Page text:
Archie John Wavell had in his character the kind of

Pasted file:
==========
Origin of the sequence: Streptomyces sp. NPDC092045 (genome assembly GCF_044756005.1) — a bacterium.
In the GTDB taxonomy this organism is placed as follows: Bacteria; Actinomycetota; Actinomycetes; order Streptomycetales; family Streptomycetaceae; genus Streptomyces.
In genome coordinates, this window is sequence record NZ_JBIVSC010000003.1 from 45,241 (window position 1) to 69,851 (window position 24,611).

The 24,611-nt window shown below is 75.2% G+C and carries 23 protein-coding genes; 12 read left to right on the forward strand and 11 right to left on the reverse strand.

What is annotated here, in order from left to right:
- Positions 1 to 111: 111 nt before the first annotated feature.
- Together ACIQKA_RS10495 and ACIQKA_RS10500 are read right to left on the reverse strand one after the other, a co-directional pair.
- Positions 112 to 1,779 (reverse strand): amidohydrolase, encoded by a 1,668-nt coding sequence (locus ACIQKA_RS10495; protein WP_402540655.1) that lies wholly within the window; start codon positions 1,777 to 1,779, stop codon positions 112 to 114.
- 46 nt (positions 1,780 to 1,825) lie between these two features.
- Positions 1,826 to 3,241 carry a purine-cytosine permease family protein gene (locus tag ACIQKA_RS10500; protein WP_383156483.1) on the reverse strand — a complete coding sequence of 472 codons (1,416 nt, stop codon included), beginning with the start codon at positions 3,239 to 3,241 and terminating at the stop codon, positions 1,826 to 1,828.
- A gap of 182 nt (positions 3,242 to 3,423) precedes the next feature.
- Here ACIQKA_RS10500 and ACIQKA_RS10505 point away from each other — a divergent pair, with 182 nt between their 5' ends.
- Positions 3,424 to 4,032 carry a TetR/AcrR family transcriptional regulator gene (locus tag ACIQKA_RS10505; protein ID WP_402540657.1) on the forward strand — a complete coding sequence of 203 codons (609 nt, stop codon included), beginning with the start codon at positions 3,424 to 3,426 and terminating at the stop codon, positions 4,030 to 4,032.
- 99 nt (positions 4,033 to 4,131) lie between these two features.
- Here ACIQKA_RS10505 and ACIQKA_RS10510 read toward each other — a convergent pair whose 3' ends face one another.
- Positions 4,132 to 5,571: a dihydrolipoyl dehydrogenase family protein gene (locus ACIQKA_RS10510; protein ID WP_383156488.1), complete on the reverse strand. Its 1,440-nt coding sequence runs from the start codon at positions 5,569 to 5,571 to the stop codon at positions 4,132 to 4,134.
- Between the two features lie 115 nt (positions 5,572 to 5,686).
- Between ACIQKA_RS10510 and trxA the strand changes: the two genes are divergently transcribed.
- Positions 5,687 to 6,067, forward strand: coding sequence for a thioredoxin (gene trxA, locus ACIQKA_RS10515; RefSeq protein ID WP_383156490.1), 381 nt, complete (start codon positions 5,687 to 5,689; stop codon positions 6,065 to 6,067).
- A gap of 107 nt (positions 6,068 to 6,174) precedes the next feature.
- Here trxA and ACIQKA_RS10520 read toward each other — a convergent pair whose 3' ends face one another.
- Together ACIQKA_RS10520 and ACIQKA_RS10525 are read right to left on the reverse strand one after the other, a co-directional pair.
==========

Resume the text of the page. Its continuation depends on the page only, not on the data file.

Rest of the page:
great- ness which does not often—unless its possessor happens to be a creative artist—lead to worldly success. This was in any case a commodity for which he showed few signs of caring. He had very high standards and a philosophy of his own, which was really (I suspect) a kind of chivalry without any knights in it. It was typical of him, when he was given the Military Cross for gallantry in Burma, to try and refuse the award on the grounds—which 1 know to have been untenable —that he had not deserved it. (You cannot, I think I am right in saying, refuse an award for bravery, though I believe there was an officer of the Irish Guards in the First War who never put up the ribbon of his MC because he felt that a brother- officer ought to have been recommended for it.) He inherited his father's imaginative approach to the arts of war, but as a peace-time soldier he would never have made much of a mark, for his talents were those of a teacher rather than a commander and he was in small ways a very unpractical person. After his father's death Archie John grew (or so it seemed to me) increasingly to resemble him in appearance and mannerisms; the quizzical drawl, the sudden laugh, were very vivid echoes. He was only 37 when he was killed in action against the Mau Mau last week, and had hardly begun to fulfil himself; but few who knew him well can have doubted that, behind that engagingly coltish facade, there dwelt a very fine and generous spirit.